Journalists photograph a type of smoke grenade placed by Antifa activists in the middle of 17th street during a rally in Washington on Sunday. (Craig Hudson/Charleston Gazette-Mail via AP)
August 13 at 9:08 PM

Antifascists, according to their own doctrine, fight fascism. Sounds simple enough.

Granted, members of the loosely organized Antifa movement define “fascism” vaguely — to include not just Nazis and neo-Nazis, but also white supremacists, white nationalists and the broader population of racists.

As for the fighting, Antifa takes that part of the doctrine literally. Claiming that even a small public gathering of fascists is a threat to freedom, the movement condones physical violence against them. Its anonymous, black-clad members routinely crash far-right demonstrations to brawl.

So — you might expect that when Antifa can’t find any fascists, it has nothing to fight. That seemed to be the situation this weekend, when a long-planned rally for far-right extremists fizzled into a paltry gathering of a few dozen white supremacists, unapproachable and nearly invisible behind a police blockade as they met without incident in a Washington D.C. park.

And yet Antifa still managed to fight — not fascists this time, but reporters.

Sunday’s event had been advertised as a sequel to the massive, deadly “Unite the Right” rallies in Charlottesville last year. Organizers had hoped to draw hundreds of racists from across the country, but instead managed to bring fewer than 40 people to Lafayette Square.

By contrast, thousands of protesters surrounded the park to shout the racists down and drown out their speeches.

A few blocks away, several dozen masked Antifa members marched up 13th Street in the early afternoon. They carried the movement’s red-and-black flag, and some wore makeshift body armor even though no fascists were anywhere in sight.

When a Washington Post reporter tried to interview the antifascists, they refused to speak. When he followed them up the street with his cellphone camera, one of them shoved a black umbrella into his lens and several shouted: “No photos!”

“This can harm us,” one of the protesters said, just before someone swatted the reporter’s iPhone out of his hand and threw it into the middle of the street.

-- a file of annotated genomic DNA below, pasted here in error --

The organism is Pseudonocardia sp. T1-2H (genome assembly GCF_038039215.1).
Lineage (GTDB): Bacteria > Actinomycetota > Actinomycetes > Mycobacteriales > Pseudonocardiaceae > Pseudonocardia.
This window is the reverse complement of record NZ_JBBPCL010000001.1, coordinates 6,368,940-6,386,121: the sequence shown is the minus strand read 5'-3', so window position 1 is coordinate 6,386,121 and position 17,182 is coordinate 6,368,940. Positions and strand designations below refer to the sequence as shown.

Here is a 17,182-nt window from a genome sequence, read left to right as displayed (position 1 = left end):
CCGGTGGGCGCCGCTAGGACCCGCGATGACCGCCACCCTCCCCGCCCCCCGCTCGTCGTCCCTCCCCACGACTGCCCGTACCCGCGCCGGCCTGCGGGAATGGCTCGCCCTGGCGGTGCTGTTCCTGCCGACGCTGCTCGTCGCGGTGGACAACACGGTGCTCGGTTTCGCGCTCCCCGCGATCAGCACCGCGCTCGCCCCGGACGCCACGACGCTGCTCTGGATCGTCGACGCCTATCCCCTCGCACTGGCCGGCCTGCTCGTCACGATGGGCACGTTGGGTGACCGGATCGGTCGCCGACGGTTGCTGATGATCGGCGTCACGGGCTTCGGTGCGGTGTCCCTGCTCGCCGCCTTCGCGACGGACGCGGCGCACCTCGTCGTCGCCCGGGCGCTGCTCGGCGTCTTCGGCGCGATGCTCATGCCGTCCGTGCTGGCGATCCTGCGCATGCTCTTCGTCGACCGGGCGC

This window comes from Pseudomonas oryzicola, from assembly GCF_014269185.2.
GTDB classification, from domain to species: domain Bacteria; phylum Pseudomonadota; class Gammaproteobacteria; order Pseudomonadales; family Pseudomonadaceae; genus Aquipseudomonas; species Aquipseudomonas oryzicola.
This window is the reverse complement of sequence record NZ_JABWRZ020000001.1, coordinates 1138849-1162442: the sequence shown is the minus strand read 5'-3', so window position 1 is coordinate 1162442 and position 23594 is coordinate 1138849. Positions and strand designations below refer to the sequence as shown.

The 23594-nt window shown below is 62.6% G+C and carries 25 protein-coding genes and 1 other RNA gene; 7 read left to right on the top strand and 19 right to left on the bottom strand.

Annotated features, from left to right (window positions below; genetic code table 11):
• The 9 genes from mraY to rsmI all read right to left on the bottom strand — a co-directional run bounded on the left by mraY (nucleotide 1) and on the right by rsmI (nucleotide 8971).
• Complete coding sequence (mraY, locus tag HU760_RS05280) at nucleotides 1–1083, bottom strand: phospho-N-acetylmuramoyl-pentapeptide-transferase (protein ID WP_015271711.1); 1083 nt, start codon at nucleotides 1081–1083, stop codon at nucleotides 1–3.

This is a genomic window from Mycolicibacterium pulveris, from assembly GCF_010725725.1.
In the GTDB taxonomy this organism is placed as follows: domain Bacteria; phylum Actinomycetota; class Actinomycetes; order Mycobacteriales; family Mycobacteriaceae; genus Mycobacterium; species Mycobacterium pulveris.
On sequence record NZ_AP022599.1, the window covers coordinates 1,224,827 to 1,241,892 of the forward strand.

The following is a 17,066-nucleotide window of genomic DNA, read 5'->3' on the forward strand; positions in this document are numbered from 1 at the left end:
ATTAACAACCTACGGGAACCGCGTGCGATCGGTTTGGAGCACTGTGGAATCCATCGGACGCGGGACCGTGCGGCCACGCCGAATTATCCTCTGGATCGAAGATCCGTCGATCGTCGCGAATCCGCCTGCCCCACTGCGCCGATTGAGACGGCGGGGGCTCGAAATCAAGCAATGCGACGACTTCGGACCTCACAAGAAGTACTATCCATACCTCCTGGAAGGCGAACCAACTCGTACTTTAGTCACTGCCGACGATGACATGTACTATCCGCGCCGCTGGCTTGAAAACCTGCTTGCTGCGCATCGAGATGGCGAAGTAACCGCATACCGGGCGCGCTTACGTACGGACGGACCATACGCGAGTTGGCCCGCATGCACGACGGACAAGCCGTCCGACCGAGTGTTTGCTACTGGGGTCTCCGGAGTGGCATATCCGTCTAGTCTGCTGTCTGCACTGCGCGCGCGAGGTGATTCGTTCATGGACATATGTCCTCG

The reporter and camera were fine, but the incident was hardly isolated. Throughout the day, journalists covering the rally shared stories of cameras being yanked and reporters accosted by members of the same movement that claims it is protecting free society.

At the same event, NPR reporter Tim Mak watched Antifa protesters lob fireworks and bottles at the police separating them from the white supremacists.

Then he ducked as someone whipped an egg at his head.

Mak noted that Antifa’s showing was dwarfed by thousands of other people who peacefully protested the white supremacists. “I was not marked as press,” he wrote, “and have no reason to believe it was thrown at me because I am a reporter.”

But other videos show Antifa members accosting reporters specifically because they’re reporters, in scenes reminiscent of Donald Trump campaign rallies where the press was often treated as enemy.

“Are you going to report how many people they tear gassed?” a self-described Antifa member screams at two reporters, as seen in video published by the right-wing website Breitbart.

“Of course I will,” a photographer replies. “That’s what I’m doing.”

A man in a bandana lunges into the camera frame, screaming expletives at the journalists.

“Ask questions!” the woman scolds them. “Don’t just keep taking pictures.”

“We do both!” says a woman who identified herself as a USA Today reporter. “I’m just trying to do my job, man.”

It was a similar scene in Charlottesville, which spent the weekend marking the first anniversary since a woman was killed while protesting a massive gathering of white nationalists.

Few if any white nationalists were on display in the city this weekend. But Antifa came nonetheless.

By sundown on Saturday, NBC reporter Cal Perry wrote, the University of Virginia students who had organized the day’s protests against white supremacy had already left.

“Almost exclusively #Antifa at that point,” he wrote, and posted video of a man with a kerchief around his neck, screaming “Snitch ass news b—–!” and slapping his TV crew’s phone away.

On Sunday, a reporter for the local ABC Station WTVD shared video of Antifa members shoving objects into his cameraman’s lens — then cutting his microphone cord.

The anti-media hostility was even on display in Canada, where a a group called “Intersectional Anti-Fascists” marched against Islamophobia — then members yelled at a Toronto Sun journalist, then took a swipe at the videographer.

Antifa’s anti-fascist aggression has morphed into attacks on the press before. Members of the movement were documented threatening reporters and smashing cameras during protests in Berkeley, Calif., last year, for example.

But normally, brawls between antifascists and racists get most of the attention. In the aftermath of this weekend’s otherwise uneventful rallies, Antifa’s attacks on the press stood out.

The movement was condemned not only by right-wing commentators (several of whom found ways to criticize the mainstream media for not sufficiently covering the attacks), but by prominent national reporters such as CNN’s Jake Tapper and Brian Stelter.

The press being the press, reactions varied. Daily Beast reporter Kelly Weill argued that the vast majority of antifascists in the District this weekend “were pretty uniformly chill.”

Peter Jamison contributed to this report.